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Up to this point I always just assumed a functor belonged to its domain category. It think this is because, categories are not closed under composition, and functors are basically "the way out" of the category.

But reading about diagrams I come across statements like "a diagram $F$ of type $C$ in $D$", where $F: C \to D$. So in the description of the diagram, it says "in $D$", so it seems $F \in D$.

I know that this is partly because of the viewpoint of having objects and morphisms of $C$ portrayed in $D$, but still.

Reading it up on Wikipedia, I noticed that they never mention it, either.

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    $\begingroup$ Compare with the description of a continuous function $[0,1] \to \mathbb{R}^2$ as a "path in the plane". $\endgroup$ – Hurkyl Nov 28 '17 at 20:39
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Would you say that the function $f: X \to Y$ is an element of the set $X$? No.

Functors, in general, do not "live" anywhere. (I am fully aware that large category proponents disagree with me.) If $C$ is small, then you can make a category out of all functors $F: C \to D$, where the functors are the objects and the natural transformations the morphisms. This is a category because the hom-sets are actual sets due to the smallness of $C$. Some people don't care about this and would consider the same construction a category even when $C$ isn't small.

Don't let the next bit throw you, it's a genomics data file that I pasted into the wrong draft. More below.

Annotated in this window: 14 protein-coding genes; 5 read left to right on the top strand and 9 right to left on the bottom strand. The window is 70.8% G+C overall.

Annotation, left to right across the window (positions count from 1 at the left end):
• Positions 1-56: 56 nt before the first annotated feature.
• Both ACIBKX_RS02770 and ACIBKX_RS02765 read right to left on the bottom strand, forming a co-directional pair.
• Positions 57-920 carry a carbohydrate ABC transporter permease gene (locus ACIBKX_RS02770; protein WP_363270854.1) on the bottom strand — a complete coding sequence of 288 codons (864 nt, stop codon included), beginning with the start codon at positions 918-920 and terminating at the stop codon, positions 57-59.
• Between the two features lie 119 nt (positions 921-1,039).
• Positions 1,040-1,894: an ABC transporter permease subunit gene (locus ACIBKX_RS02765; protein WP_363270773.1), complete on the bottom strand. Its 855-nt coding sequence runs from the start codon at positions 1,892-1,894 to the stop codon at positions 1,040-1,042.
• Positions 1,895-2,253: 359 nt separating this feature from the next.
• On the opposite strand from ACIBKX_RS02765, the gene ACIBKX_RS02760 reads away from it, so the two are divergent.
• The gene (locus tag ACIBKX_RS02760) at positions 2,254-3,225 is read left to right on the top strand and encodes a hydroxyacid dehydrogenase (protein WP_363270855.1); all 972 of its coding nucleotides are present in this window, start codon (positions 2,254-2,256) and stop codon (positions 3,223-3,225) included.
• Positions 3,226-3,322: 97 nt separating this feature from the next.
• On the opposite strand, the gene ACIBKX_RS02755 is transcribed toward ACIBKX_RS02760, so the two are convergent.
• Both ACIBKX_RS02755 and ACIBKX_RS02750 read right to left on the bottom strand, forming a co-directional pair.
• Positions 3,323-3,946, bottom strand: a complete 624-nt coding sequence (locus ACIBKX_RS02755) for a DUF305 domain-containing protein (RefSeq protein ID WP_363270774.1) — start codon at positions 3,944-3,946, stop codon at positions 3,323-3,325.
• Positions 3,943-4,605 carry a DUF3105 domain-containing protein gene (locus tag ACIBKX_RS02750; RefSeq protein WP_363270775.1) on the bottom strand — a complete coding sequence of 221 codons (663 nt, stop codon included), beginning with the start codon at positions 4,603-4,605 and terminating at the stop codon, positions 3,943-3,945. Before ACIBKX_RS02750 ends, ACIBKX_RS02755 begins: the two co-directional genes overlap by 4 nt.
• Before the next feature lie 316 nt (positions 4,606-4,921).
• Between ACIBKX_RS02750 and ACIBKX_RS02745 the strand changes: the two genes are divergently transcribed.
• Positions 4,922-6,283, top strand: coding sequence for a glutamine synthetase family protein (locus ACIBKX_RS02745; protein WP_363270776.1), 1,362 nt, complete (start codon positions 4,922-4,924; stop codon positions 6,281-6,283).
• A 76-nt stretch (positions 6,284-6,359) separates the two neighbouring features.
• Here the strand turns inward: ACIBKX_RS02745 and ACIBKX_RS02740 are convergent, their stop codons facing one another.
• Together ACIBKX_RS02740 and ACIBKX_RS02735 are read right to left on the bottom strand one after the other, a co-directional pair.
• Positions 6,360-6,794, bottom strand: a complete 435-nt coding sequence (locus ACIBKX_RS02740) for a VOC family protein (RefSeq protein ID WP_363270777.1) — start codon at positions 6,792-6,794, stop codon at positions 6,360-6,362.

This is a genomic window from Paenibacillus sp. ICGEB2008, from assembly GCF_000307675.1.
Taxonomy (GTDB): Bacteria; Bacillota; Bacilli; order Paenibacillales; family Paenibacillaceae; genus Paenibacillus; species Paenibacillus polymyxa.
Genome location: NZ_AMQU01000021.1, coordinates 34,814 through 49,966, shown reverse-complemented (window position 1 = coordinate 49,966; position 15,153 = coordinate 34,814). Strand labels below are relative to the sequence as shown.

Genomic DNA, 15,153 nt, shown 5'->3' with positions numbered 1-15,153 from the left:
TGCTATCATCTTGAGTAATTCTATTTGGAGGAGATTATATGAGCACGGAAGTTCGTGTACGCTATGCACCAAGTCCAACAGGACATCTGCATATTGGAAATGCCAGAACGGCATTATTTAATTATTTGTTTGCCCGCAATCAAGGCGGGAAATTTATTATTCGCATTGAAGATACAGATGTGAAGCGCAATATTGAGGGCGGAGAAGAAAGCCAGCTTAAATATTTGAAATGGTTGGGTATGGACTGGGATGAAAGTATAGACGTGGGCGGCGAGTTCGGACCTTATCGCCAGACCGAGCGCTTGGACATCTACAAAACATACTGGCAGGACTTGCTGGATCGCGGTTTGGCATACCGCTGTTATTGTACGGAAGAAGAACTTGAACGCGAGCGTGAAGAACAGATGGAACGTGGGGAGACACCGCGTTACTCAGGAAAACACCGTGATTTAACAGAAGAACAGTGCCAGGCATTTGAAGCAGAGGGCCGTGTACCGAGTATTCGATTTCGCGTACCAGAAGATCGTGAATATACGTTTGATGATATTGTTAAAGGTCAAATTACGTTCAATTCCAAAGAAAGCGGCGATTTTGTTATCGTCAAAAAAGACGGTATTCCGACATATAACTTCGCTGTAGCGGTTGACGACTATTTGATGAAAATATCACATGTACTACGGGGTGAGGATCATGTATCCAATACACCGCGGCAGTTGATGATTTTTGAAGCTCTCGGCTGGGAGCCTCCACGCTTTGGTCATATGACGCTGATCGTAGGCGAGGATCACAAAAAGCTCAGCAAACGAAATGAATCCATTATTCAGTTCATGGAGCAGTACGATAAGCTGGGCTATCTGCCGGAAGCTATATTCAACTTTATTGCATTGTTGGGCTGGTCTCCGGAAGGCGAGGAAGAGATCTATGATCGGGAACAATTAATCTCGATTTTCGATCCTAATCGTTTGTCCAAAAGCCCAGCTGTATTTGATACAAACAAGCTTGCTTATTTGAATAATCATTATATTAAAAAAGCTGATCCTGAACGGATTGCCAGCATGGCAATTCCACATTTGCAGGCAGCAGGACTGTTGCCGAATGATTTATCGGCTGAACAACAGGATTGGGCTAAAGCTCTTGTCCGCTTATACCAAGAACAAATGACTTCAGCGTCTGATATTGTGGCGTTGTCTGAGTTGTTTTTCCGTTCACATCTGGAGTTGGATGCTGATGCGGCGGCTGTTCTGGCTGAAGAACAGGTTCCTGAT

At any rate, a functor $F: C \to D$ is not a thing in either $C$ or $D$. It is a transformation of the categories, not a resident of either.

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  • $\begingroup$ However, I wouldn't say $g: X \to X$ belonged to $X$ either, because sets, generally, do not contain functions, while categories indeed do contain morphisms. $\endgroup$ – hgiesel Nov 28 '17 at 20:11
  • $\begingroup$ Get concrete if you need to. Take $C$ and $D$ to be the category of groups. Fix a group $A$, and define a functor $F: C \to D$ by $F(X) = A \times X$. Is $F$ a group? $\endgroup$ – Randall Nov 28 '17 at 20:13

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